The most prestigious Championship there is in wrestling, at times held by non-other than greats like Hulk Hogan, Chris Benoit, and CM Punk. You know, people who are no longer allowed to be associated by name by WWE. Sting hits a Stinger Splash at the bell, but a Scorpion Deathlock attempt ends up in the ropes. Rollins tries a body press, but Sting rolls through for two. He sends Rollins to the floor and whips him into the steps. Sting with a clothesline, sending Rollins over the top rope, and then more ring-side punishment with throws into the security rail. Sting questionably takes Rollins on top of the announcer’s table and gets thrown backwards through the Spanish Table! Would’ve been nice of someone to remove the monitors. That’s the opening Rollins needed to even things out. Rollins with a slam on the floor, then back in the ring for a two count. Rollins comes off the rope with a twisting neck breaker for two. Diving forearm into the corner, followed by a Suplex Driver for another near fall. Powerbomb to the turnbuckle gets two. That looked painful. Rollins goes for the springboard knee, but Sting shoves him off, sending him crashing into the barricade. Back inside, Sting with clotheslines and a pair of Stinger Splashes. He sends Rollins to the floor and follows with a plancha from the top rope! Back inside, the Death-Drop gets two. Rollins regains control and hits another Turnbuckle Powerbomb… and I think it legit knocked the wind out of Sting, who hard trouble getting to his feet. After a short conference with the ringside physician, the match resumed, with Sting escaping the Pedigree and applying the Scorpion Deathlock, but Rollins makes it to the ropes. They do for it again, but this time Rollins rolls through the Deathlock and cradles Sting for the clean three count at the 15:00 mark. *** While the final moments may hurt the match for some due to Sting’s possible injury, it doesn’t hamper what turned out to be an impressive effort in putting on a strong match. It didn’t reach the level of work of the match it followed, but Sting worked hard and Rollins did all of his signature bumping to make him look good.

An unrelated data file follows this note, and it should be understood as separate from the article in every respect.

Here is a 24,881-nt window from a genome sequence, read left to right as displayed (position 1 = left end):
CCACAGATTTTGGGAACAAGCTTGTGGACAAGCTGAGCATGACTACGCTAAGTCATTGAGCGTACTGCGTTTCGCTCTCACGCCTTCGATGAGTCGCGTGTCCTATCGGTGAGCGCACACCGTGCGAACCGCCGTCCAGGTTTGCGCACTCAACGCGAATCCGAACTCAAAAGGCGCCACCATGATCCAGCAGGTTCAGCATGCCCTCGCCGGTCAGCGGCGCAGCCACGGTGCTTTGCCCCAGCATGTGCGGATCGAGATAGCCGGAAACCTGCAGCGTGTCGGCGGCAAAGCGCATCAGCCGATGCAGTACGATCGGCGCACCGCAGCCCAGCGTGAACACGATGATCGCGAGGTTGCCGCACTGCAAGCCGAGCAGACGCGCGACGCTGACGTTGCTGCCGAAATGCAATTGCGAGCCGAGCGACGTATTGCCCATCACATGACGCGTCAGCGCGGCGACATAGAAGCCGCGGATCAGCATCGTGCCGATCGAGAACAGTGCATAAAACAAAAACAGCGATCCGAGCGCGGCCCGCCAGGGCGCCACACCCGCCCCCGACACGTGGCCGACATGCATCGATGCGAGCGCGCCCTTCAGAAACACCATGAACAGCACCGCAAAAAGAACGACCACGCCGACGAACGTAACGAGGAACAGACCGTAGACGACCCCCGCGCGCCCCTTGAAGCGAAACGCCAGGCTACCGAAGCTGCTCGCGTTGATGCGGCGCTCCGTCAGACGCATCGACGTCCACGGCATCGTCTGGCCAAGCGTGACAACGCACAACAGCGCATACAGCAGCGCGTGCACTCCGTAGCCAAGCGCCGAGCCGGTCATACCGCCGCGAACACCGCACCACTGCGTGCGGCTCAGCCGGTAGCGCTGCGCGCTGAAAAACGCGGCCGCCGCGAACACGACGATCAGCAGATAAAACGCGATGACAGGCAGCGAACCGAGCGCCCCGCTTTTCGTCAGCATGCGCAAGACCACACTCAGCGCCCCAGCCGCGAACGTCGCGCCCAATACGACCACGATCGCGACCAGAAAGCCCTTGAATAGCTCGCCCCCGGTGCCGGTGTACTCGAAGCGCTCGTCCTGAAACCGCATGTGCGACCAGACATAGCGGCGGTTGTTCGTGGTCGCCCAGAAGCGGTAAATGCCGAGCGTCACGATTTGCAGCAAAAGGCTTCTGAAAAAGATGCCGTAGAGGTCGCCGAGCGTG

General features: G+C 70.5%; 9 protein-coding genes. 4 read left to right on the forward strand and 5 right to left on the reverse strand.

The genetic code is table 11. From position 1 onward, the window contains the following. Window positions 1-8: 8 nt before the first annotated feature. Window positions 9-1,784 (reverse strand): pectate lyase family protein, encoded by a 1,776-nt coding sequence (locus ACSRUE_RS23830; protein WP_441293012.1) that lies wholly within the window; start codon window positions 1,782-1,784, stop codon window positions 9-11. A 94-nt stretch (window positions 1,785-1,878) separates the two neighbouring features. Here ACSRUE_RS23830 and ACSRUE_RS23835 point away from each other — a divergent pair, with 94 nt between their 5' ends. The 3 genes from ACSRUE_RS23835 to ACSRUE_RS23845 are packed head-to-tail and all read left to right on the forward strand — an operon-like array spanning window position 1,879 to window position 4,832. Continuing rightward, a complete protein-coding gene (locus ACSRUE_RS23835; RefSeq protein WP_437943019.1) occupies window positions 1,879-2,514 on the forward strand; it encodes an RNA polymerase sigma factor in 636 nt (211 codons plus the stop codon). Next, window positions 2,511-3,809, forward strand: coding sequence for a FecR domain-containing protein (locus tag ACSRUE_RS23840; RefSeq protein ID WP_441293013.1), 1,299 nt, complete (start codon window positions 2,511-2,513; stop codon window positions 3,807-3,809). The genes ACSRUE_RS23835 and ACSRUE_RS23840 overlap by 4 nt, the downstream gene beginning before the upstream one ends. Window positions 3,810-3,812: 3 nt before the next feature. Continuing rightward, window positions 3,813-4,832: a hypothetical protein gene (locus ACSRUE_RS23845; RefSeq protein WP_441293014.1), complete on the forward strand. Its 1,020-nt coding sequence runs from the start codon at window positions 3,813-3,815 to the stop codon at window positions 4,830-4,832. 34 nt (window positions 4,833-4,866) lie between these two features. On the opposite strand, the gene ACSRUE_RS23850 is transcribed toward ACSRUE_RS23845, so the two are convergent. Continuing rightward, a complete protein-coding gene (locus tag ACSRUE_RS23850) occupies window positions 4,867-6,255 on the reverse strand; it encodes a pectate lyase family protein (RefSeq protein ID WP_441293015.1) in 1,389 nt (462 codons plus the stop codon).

- Sheamus comes out to cash in his Money in the Bank Briefcase, but just as it’s about to be official, THE DEMON KANE returns! Chokeslam to Rollins. Chokeslam to Sheamus (because he’s a goof with the briefcase). Tombstone to Rollins, and we are out.

Final Thoughts: One of those shows where everything was good or really good, but nothing really stood out, and nothing was anywhere close to being bad, and taking away the train wreck factor. Even the finishes were mostly predictable, and while they didn’t inspire tons of creativity, at least there was a minimal amount of interference, and the double Main Event featured two clean pinfalls. The show might have come across as better than a mild thumbs up, but the ending with Kane coming back and instantly being pushed into a WWE Title Program at the tail-end of 2015 flat out sucked.